Scientists evaluated incremental cost-effectiveness ratios (ICERs) of ranibizumab therapy compared with PRP for those with and without center-involved DME (CI-DME) and vision loss (Snellen equivalent, 20/32 or worse) at baseline.
The study included 213 adults with a mean (SD) age of 53 (12) years, of whom 92 (43 percent) were women and 155 (73 percent) were white. Here were some of the findings:
• The ICER of the ranibizumab group compared with PRP for patients without CI-DME at baseline was $582,268 per quality-adjusted life-year (QALY) at five years, and $742,202/QALY at 10 years.
• For patients with baseline CI-DME, ICERs were $65,576/QALY at five years and $63,930/QALY at 10 years.
Scientists determined that, during five to 10 years of treatment, ranibizumab 0.5 mg as given in the studied trial compared with PRP may be within the frequently cited range considered cost-effective in the United States for PDR eyes with vision-impairing CI-DME, but not for PDR eyes without vision-impairing CI-DME. They added that substantial reductions in anti-vascular endothelial growth factor expense may make the ranibizumab therapy cost-effective within this range even for patients without baseline CI-DME.
SOURCE: Hutton DW, Stein JD, Glassman AR, et al. Five-year cost-effectiveness of intravitreous ranibizumab therapy vs panretinal photocoagulation for treating proliferative diabetic retinopathy: A secondary analysis of a randomized clinical trial. JAMA Ophthalmol 2019; Oct 24:1-9.
Repeat SLT in Medication-naïve OAG & OHT During LiGHT Trial
Researchers assessed the efficacy of repeat selective laser trabeculoplasty in medication-naïve open-angle glaucoma and ocular hypertensive (OHT) patients requiring repeat treatment for early- to medium-term failure during the Laser in Glaucoma and Ocular Hypertension (LiGHT) trial. (One of the researchers has received grants from laser-makers in the past.)
The post hoc analysis of the SLT treatment arm of the multicenter, prospective randomized controlled trial included treatment-naïve OAG or OHT requiring repeat 360-degree SLT within 18 months. Retreatment was triggered by pre-defined IOP and disease-progression criteria (using objective individualized target IOPs)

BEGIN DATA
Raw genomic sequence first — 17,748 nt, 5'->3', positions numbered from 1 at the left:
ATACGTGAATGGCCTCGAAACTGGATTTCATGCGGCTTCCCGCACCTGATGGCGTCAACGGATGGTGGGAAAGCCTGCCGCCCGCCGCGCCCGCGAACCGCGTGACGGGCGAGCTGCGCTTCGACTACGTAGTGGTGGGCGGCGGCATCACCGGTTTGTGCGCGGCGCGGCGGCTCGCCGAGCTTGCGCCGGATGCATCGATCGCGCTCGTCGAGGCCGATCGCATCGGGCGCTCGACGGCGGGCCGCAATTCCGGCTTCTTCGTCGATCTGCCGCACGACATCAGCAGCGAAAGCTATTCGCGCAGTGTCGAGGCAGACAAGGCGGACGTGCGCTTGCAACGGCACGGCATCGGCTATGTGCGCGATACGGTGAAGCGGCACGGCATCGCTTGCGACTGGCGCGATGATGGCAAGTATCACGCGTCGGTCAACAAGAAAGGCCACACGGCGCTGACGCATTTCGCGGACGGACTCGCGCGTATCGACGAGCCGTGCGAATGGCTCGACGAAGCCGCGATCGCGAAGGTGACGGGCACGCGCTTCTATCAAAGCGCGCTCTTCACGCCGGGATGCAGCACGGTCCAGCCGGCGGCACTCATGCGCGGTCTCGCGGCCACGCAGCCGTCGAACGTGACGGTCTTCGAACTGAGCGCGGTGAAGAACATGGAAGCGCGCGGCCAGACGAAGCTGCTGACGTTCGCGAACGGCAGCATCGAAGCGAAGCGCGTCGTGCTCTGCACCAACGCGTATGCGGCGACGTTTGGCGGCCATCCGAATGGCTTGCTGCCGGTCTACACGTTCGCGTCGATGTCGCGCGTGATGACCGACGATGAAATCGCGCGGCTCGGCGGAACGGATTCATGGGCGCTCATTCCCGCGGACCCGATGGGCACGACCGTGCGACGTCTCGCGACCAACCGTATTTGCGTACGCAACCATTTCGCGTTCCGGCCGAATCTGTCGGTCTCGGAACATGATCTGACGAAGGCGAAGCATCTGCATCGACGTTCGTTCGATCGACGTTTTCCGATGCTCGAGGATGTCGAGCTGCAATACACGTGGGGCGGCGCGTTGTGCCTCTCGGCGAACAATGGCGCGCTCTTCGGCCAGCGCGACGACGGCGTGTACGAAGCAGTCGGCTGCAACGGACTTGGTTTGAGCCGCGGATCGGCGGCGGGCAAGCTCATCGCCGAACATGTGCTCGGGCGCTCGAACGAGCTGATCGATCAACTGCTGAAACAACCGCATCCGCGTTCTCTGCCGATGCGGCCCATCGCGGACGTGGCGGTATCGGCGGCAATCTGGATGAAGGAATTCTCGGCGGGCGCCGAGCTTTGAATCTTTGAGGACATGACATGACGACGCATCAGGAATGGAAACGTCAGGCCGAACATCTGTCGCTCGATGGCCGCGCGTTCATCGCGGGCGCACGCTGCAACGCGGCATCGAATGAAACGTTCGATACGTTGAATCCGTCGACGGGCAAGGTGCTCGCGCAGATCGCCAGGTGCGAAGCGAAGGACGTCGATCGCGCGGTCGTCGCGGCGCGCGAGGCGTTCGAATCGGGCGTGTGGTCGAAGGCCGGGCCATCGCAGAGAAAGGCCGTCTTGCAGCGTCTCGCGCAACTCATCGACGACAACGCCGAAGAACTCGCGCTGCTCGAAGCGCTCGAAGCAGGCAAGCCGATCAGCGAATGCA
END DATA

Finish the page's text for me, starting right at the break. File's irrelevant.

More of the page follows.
After SLT at baseline, researchers followed individuals for a minimum of 18 months after a second (“repeat”) SLT. They performed a mixed-model analysis with the eye as the unit of analysis, and crossed random effects to adjust for correlations between fellow eyes and repeated measures within eyes. Kaplan-Meier curves helped plot the duration of effect. Outcome measures included initial (“early”) IOP lowering at two months and duration of effect following initial and repeat SLT. Here were some of the findings:
• A total of 115 eyes of 90 individuals received repeat SLT during the first 18 months of the trial.
• Pre-treatment IOP prior to initial SLT was significantly higher than that prior to pre-retreatment IOP of repeat SLT (mean difference: 3.4; CI, 2.6 to 4.3, mmHg; p<
• Absolute IOP reduction at two months was greater following initial, compared with repeat, SLT (mean difference: 1; CI, 0.2 to 1.8 mmHg; p=
• Adjusted absolute IOP reduction at two months (adjusting for IOP prior to initial or repeat laser) was greater following repeat SLT (adjusted mean difference: -1.1; CI, -1.7 to -0.5 mmHg; p=
• Thirty-four eyes were “early failures” (retreated two months after initial SLT) vs. 81 “later failures” (retreatment beyond two months following initial SLT).
• No significant differences in early absolute IOP reduction at two months following repeat SLT were noted between “early” and “later” failures’ (mean difference: 0.3; CI, -1.1 to 1.8 mmHg; p=
• Repeat SLT helped maintain drop-free IOP control in 67 percent of 115 eyes at 18 months, with no clinically relevant adverse events.
Researchers wrote that the exploratory analysis demonstrated that repeat SLT could maintain IOP at or below target IOP in medication-naive OAG and OHT eyes requiring retreatment with at least an equivalent duration of effect to initial laser.
SOURCE: Garg A, Vickerstaff V, Nathwani N, et al. Efficacy of repeat selective laser trabeculoplasty in medication-naïve open angle glaucoma and ocular hypertension during the LiGHT Trial. Ophthalmology 2019; Oct. 29. [Epub ahead of print].
Cedars-Sinai to Test Stem Cells for RP Treatment
Cedars-Sinai investigators have received funding to launch a clinical trial to test the safety of using stem-cell technology as a potential treatment for retinitis pigmentosa. The trial, approved by the FDA earlier this year and awarded $10.5 million by the California Institute for Regenerative Medicine, involves injecting a cortical progenitor cell product known as CNS10-NPC into the eye. In tests with laboratory animals, researchers showed that these injected cells migrated and formed a new layer of cells adjacent to the photoreceptor cells, slowed retinal degeneration and helped preserve vision. Read more.
AGTC Announces Stargardt’s as Second Preclinical Program
Applied Genetic Technologies Corporation announced Stargardt’s disease was the second ophthalmology program in its previously announced preclinical pipeline expansion, which also includes a program targeting dry age-related macular degeneration. The company will also report proof-of-concept expression data for its Stargardt’s disease gene therapy candidate in non-human primates. Read more.